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WHAT’S THE BEST WAY TO CHOOSE AND WORK WITH AN ARCHITECT?

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Once you have decided to hire an architect to help you with your home remodeling project: Narrow down your choices by asking for referrals from friends, family members, your general contractor and the Rosie on the House Referral Network, which is a list of Rosie’s favorite home-improvement professionals.

Ask for an initial meeting with the architect to see if you like him or her. Determine whether you feel you can you can have a productive business relationship with the person. The architect should not charge you for this meeting.

Choose someone you feel you can share the details of your lifestyle with. If you’re not comfortable telling a candidate about your schedule, your family’s daily habits, how you use the rooms in your house and what you like and don’t like when it comes to taste, style and design, that’s the wrong architect for you.

Get a feel for how responsive the architect is. Is he or she willing to listen to what you want and then suggest ways to accomplish that? Or is the architect set on doing it a specific way, regardless of your opinion?

Reveal your lifestyle information to your architect. The more a design professional knows about how you use the room you’re remodeling, the better the design will be. For example, if you’re remodeling your kitchen, tell the architect how you like to wash the dishes: in the sink with a drain board—but you don’t want the drain board on the countertop? In the dishwasher? That will play into the kind of sinks the architect recommends: one, two or three compartments? Same goes for how you like to cook, where you like to eat and what works for you when it comes to cleaning up. Form follows function when it comes to design.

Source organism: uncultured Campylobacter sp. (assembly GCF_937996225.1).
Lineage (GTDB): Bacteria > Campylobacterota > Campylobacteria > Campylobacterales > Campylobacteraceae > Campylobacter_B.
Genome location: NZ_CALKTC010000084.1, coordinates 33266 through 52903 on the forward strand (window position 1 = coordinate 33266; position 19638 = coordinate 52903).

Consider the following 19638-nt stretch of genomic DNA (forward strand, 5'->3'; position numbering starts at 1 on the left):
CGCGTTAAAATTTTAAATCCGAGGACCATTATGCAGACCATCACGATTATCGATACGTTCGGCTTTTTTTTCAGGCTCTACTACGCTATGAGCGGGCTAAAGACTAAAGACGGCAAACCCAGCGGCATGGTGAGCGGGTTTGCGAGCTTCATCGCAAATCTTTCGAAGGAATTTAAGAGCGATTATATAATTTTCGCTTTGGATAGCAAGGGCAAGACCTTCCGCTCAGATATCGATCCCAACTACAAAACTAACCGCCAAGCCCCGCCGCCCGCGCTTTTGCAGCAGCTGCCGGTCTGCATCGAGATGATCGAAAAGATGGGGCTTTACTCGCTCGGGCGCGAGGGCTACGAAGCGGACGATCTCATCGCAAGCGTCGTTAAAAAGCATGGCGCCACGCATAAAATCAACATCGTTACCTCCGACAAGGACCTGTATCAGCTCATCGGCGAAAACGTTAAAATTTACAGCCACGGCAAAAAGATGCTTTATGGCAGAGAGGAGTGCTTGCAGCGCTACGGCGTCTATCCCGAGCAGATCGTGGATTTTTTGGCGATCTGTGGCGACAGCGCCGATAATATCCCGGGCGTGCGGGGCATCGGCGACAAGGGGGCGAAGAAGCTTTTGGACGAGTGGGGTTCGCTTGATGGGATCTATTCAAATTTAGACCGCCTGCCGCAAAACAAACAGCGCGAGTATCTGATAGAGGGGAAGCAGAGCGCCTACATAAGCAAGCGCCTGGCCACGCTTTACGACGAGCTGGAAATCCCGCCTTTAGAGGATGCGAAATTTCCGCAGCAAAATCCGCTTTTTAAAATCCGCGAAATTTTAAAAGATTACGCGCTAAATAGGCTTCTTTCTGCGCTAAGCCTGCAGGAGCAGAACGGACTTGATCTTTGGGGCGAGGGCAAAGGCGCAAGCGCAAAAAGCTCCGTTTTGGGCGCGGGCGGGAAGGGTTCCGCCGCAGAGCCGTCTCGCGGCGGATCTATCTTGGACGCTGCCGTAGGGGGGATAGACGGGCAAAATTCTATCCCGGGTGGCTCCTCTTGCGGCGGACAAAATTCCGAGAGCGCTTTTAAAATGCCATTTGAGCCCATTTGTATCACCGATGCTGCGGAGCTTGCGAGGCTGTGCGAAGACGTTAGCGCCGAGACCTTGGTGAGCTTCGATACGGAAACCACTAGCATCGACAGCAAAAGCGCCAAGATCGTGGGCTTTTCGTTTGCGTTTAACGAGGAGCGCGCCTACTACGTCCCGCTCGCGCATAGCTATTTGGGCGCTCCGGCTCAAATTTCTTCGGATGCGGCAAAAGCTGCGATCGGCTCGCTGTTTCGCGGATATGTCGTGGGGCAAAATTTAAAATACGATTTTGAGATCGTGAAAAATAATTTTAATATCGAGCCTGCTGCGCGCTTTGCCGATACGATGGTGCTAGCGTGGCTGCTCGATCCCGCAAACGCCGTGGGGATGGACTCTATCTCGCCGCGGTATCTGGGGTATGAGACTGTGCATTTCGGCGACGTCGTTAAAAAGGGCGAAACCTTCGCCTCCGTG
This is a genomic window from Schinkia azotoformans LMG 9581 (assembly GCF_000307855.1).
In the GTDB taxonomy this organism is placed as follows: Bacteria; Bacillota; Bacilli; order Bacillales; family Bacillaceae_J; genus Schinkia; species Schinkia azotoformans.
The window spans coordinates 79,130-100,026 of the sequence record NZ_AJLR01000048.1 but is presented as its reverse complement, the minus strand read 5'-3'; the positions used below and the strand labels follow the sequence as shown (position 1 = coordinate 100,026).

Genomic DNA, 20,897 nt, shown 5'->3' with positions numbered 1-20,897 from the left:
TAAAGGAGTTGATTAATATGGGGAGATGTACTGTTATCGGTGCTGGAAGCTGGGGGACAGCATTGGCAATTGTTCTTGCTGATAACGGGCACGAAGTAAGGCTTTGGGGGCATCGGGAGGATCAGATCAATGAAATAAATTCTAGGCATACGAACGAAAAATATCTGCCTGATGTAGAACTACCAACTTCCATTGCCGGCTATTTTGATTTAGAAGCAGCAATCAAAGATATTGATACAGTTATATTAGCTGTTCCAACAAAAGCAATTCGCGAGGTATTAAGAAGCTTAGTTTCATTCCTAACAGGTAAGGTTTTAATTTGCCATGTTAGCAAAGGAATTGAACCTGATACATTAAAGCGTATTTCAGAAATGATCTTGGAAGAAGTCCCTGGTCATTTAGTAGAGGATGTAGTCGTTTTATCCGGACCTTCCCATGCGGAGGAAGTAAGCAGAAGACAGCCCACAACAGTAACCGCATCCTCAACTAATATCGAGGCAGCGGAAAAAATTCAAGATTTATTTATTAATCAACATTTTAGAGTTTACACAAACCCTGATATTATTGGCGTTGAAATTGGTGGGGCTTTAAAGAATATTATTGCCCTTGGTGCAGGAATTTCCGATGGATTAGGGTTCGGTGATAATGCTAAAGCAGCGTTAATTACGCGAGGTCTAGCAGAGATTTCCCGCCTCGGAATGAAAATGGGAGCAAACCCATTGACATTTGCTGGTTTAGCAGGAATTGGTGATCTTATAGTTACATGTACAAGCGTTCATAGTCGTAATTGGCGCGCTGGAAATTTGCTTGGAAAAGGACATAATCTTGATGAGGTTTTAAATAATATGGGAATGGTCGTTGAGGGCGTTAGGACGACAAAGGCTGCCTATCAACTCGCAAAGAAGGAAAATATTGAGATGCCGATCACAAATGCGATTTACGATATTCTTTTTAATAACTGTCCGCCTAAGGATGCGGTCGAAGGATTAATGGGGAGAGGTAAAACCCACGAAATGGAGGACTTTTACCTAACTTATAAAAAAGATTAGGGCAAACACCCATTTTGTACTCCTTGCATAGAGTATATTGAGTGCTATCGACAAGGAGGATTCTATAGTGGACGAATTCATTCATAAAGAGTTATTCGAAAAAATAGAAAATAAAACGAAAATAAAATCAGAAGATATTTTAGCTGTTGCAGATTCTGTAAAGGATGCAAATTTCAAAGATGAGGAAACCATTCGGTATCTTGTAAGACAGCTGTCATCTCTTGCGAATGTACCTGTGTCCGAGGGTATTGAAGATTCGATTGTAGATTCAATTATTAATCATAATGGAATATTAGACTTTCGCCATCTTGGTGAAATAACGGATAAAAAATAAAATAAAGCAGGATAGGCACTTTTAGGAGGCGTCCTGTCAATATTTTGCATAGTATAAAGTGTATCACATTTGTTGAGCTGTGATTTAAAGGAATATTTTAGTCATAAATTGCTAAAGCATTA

Speak up about your likes and dislikes. Just because tall, gooseneck faucets are “in” right now doesn’t mean you’d like one in your kitchen. Don’t let an architect or designer impose his or her taste on you. You’re the one who has to live with the room in the end.

Ask the architect about building codes and building permits. A design professional should be able to get the proper permits and make sure your project complies with local ordinances.

  • Sanderson Ford

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